I read a lot of books. This past week I read one novel, one memoir, and two short story collections. Before starting this post I bought eight books.
Every time I finish a book I tell myself that I’m going to sit down and write an in depth, detailed, well written review. A review worthy of a glossy literature magazine, something insightful that will make you run out and get whatever book, read it, and drive to where I am so you can sit around drinking espresso, smoking cigarettes, and discussing the literary merits of said book with me.
I never do.
So instead of writing critiques worthy of Harold Bloom I’m just going to let list a few of the things I’ve read recently and particularly recommend them. I’m also going to link to Amazon using my affiliate link. Why? Because this site costs me money to keep add free.
Some Recently Read
Fight Club by Chuck Palaniuk. I saw the movie when it first came out. I was in high school and my brother and I came across it one day on cable. It blew our mind. One of my close friends became a Palahniuk super fan, guy read every one of his books numerous times, owned signed copies, convinced me to try one of the books. I borrowed Choke from my girlfriend and read it real quick. Didn’t like it. Too edgy in that try hard kind of way. It didn’t click with early twenties me so I passed on Palaniuk. Fiveteen years later I’m at the gym listening to the Bret Easton Ellis podcast and Chuck Palaniuk is one of the guests. Before he comes on B.E.E. talks about Fight Club, book and movie, and my peaks my interest. I loved the movie, maybe I should give the book a try. I did and don’t regret it. It’s well written, exceptionally creative, and quick paced. It captures that late 90’s hatred and nihilism that seemed to permeate everything. From a writers perspective chapter six is outstanding, a piece of prose with interrupting beets that reads like a charged punk song. Each scene is prefaced and interrupted by one of the “Rules of Fight Club,” the book is worth it for this chapter alone.
Airships by Barry Hannah. A few days ago I hit up all my homies on Twitter asking for litfic recommendation. I wanted something good, something meaty, something that read like the second pack Marlboro Reds washed down with cheap beer after a night of disappointment. My boy Neal delivered by recommending Hannah. Airships is a short story collection that blends the civil war with Vietnam, adds a dash of New York lit snobbery and flavors it with a dash of Southern Gothic. Hannah is a must read. I can’t believe I’ve never heard of him before. This is what litfic should be. No cat lady victimology knitting circles here.
The Battle for Spain: The Spanish Civil War 1936-1939 by Anthony Beevor. One of the best history books I’ve ever read. A brutal account of one of most intriguing and overlooked conflicts of the 20th century. The Spanish Civil war was a war where the losers wrote the history. It was the first massively propagandized war and so much of it is misunderstood or even deliberately misconstrued. The early sections describing the build up, the escalating hatred between countrymen towards each other is chilling, specifically in the light of our current political climate where the centrist position is losing ground to extremism from both sides. I highly recommend this book, not just for history buffs but for everyone.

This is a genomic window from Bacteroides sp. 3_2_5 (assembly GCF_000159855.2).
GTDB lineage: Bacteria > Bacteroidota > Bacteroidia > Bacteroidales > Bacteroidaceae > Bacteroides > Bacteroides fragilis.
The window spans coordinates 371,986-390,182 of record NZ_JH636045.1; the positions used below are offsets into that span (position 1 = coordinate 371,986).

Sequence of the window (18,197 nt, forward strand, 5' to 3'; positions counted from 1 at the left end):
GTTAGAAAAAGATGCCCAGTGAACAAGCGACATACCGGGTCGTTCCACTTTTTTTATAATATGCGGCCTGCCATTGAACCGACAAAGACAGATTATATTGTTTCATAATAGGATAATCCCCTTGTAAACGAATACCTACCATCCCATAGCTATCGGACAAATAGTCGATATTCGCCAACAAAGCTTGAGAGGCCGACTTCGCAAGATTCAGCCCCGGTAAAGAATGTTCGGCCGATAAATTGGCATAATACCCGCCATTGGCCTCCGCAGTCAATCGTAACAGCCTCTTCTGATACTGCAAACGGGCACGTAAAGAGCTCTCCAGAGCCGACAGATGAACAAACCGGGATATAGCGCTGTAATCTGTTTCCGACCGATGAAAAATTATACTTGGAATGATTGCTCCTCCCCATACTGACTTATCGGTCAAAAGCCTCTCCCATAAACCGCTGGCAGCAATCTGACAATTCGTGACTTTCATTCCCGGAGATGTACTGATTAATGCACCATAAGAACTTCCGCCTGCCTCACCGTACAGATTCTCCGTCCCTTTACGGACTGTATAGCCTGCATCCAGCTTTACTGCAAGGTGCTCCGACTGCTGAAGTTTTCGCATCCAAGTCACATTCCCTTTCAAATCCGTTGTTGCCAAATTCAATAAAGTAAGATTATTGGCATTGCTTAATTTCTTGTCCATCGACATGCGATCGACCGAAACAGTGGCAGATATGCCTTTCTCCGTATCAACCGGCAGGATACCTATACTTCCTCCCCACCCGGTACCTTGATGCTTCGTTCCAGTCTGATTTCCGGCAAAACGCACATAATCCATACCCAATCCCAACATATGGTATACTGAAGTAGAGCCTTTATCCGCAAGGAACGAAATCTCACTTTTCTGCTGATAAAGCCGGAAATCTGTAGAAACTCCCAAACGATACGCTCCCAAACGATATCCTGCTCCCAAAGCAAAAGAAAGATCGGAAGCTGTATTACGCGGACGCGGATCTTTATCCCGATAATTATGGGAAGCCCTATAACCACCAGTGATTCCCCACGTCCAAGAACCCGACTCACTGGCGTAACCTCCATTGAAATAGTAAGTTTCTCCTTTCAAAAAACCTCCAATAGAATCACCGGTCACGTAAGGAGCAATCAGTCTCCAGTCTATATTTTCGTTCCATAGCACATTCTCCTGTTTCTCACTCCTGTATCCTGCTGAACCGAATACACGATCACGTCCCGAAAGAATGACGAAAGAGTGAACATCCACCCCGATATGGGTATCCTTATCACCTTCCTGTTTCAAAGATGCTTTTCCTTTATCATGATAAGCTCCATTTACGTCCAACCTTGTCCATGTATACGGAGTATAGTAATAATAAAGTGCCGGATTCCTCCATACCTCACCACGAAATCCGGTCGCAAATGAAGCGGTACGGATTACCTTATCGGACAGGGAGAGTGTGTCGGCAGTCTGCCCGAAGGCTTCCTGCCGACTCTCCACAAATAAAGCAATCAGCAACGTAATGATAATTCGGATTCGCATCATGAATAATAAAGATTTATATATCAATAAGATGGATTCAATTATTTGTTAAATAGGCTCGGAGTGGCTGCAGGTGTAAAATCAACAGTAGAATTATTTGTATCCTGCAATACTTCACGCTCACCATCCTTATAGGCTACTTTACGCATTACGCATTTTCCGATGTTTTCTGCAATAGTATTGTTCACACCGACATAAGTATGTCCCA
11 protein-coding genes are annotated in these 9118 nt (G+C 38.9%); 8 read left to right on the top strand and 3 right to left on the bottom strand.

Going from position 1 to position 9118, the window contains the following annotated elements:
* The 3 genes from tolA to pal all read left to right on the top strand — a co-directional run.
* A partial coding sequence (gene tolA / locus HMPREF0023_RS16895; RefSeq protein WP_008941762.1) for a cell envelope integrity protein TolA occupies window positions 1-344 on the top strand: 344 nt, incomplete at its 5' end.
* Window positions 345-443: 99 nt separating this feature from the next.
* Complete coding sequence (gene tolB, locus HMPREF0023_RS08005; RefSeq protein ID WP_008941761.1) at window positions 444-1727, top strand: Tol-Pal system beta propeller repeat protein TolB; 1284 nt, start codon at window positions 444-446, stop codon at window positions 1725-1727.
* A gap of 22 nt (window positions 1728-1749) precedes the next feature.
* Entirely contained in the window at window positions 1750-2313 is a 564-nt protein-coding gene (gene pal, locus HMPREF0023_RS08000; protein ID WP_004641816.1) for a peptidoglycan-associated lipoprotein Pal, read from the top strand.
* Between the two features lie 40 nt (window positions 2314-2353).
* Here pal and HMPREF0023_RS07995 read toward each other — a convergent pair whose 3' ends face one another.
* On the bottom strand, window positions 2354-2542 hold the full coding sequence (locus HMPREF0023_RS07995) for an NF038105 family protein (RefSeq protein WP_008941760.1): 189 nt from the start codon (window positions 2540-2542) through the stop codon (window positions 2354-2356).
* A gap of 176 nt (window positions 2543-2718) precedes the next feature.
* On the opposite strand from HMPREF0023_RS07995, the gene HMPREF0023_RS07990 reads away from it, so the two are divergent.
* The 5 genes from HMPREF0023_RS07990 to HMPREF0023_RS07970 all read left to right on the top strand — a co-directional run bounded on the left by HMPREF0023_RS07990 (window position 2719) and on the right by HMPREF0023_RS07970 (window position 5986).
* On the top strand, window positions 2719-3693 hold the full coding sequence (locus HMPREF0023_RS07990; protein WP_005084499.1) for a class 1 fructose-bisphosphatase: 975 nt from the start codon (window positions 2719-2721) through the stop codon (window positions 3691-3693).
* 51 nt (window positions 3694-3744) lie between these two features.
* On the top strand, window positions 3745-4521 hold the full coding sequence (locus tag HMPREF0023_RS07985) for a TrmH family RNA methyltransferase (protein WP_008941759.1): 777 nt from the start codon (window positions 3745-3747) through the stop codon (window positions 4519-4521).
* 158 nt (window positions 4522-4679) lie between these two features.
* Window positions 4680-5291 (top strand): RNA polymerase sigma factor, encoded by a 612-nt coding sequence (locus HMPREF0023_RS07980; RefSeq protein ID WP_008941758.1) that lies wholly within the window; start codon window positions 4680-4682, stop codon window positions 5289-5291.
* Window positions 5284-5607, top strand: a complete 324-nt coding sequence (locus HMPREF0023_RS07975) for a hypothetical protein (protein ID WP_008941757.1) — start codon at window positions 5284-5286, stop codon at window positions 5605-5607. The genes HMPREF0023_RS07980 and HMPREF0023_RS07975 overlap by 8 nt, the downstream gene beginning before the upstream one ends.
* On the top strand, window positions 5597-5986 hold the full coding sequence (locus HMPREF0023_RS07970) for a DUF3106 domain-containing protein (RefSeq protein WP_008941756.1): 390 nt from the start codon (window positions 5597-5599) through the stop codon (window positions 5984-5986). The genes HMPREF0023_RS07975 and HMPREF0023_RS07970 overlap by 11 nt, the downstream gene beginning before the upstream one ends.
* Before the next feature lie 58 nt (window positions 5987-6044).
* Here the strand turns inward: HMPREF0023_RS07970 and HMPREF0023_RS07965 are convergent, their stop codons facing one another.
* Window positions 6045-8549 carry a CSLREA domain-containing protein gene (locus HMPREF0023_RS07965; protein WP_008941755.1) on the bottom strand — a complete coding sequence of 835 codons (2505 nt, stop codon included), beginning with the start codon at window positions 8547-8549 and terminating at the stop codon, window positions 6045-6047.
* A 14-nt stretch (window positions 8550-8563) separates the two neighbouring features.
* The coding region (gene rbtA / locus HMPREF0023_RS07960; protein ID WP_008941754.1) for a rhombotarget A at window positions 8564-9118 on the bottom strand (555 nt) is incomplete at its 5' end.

White Rajah: A Biography of Sir James Brooke by Nigel Barely. I’ve always had a fascination with the South Pacific in the 19th century. I love the opium trade, jungles, China Clippers, trade companies, and all of the adventure that goes along with the great men behind the history. My favorite novel is Tai Pan and Hong Kong and its history is one of my favorite places I’ve visited. So a few month ago work decided to send me to the jungles of Sarawak, what used to be the Kingdom of Sarawak founded by the British adventurer James Brooke. Sarawak was ruled by the White Rajahs for three generations, well into the 20th century, and the last of the Rajahs was buried in Kuching in 2013. While the book itself isn’t that great, with a strange focus on Brooke’s homosexuality, I read it the first few days I was in Sarawak and it was cool seeing all of the places built by Brooke in person during my free time.
The Brothers Karamazov by Fyodor Dostoevsky The greatest novel ever written. Make sure you read this translation.
Natasha’s Dance: A Cultural History of Russia by Orlando Figes. A comprehensive and intriguing cultural history starting with Peter the Great’s founding of St. Petersburg through the death of Stalin. The focus of the book is mostly on the cultural and civil life of Russians in the 19th century going into detail about Russian art, music, ballet, and the fascination and dual nature between the enlightenment of Western Europe and the Orthodox nationalism of the peasant. Some of the most interesting and painful to read chapters were about the plight of the artistic revolutionaries after the Soviet Revolution. Soviet true believer committees that turned art and literature into propaganda for Stalin only to be denounced later and sent to the death camps themselves.
I read a lot more, but this should do for now. A few of the books I’ve read deserve more in depth reviews, specifically White by Bret Easton Ellis. Other books were too historically technical, obscure, or instructive to merit a recommendation.